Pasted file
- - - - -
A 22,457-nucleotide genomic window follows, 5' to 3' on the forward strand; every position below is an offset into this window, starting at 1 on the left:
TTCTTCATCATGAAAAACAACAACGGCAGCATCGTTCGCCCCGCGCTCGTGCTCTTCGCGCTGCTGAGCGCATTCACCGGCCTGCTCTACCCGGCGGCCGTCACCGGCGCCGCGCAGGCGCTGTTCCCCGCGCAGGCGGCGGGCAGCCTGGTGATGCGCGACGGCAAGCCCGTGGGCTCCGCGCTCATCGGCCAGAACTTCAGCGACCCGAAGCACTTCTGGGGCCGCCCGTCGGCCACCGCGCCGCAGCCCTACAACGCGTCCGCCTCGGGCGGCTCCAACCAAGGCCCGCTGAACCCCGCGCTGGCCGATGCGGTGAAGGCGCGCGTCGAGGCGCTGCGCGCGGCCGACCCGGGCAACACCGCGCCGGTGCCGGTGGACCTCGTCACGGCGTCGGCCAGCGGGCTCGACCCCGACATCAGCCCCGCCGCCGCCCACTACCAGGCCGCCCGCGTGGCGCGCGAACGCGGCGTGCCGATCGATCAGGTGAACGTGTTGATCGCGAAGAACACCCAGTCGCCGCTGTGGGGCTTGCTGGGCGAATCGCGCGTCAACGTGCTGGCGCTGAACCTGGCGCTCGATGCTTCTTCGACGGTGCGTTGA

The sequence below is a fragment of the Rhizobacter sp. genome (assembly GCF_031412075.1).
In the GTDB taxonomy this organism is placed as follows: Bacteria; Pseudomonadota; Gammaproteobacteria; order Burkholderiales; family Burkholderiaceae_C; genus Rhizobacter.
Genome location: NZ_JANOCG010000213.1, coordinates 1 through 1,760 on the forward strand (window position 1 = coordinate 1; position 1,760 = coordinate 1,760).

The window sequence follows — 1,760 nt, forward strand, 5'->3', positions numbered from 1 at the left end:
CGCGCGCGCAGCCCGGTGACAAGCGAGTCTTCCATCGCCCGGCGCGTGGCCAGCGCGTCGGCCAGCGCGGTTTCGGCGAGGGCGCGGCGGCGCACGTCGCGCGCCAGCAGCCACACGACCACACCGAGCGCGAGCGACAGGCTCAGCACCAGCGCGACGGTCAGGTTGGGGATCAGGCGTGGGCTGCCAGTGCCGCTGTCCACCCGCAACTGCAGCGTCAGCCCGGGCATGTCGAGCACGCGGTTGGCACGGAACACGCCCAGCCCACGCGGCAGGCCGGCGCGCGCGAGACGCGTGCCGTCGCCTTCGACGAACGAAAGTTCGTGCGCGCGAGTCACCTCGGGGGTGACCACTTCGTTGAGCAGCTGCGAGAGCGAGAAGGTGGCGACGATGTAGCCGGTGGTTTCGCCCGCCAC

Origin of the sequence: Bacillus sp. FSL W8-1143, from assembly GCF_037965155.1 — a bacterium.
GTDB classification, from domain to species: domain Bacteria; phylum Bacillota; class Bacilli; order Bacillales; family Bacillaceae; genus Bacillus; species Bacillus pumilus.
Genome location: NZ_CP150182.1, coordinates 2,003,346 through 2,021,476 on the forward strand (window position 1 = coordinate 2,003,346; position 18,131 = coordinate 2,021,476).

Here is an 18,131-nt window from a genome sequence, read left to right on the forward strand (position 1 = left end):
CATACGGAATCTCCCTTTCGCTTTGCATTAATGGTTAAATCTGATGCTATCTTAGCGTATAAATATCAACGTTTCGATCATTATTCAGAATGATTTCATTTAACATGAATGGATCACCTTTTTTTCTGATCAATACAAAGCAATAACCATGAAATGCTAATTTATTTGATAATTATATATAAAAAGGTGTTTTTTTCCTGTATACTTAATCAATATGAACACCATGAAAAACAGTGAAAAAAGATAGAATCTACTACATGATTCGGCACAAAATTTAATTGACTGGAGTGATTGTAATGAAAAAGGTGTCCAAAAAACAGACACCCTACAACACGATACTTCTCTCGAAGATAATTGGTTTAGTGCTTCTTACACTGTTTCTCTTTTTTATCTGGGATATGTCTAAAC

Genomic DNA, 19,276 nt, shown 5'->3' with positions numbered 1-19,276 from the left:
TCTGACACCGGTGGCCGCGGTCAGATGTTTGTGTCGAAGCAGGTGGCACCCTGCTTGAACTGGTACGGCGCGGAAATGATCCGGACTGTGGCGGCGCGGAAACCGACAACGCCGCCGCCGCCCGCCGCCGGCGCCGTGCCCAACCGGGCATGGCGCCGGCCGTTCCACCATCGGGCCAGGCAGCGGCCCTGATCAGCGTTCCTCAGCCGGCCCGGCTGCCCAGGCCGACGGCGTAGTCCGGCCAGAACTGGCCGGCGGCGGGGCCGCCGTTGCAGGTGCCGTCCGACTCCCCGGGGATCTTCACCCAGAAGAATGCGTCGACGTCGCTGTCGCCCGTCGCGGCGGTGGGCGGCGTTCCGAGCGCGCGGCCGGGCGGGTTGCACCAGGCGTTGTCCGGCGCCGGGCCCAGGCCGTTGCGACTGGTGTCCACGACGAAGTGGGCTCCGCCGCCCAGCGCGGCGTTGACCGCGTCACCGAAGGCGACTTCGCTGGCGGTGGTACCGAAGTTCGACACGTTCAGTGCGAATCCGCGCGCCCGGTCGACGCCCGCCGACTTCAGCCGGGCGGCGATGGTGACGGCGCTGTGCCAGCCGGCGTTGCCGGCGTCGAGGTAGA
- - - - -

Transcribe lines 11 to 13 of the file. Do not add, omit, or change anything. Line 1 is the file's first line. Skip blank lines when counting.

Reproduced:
Here is an 18,131-nt window from a genome sequence, read left to right on the forward strand (position 1 = left end):
CATACGGAATCTCCCTTTCGCTTTGCATTAATGGTTAAATCTGATGCTATCTTAGCGTATAAATATCAACGTTTCGATCATTATTCAGAATGATTTCATTTAACATGAATGGATCACCTTTTTTTCTGATCAATACAAAGCAATAACCATGAAATGCTAATTTATTTGATAATTATATATAAAAAGGTGTTTTTTTCCTGTATACTTAATCAATATGAACACCATGAAAAACAGTGAAAAAAGATAGAATCTACTACATGATTCGGCACAAAATTTAATTGACTGGAGTGATTGTAATGAAAAAGGTGTCCAAAAAACAGACACCCTACAACACGATACTTCTCTCGAAGATAATTGGTTTAGTGCTTCTTACACTGTTTCTCTTTTTTATCTGGGATATGTCTAAAC

Genomic DNA, 19,276 nt, shown 5'->3' with positions numbered 1-19,276 from the left: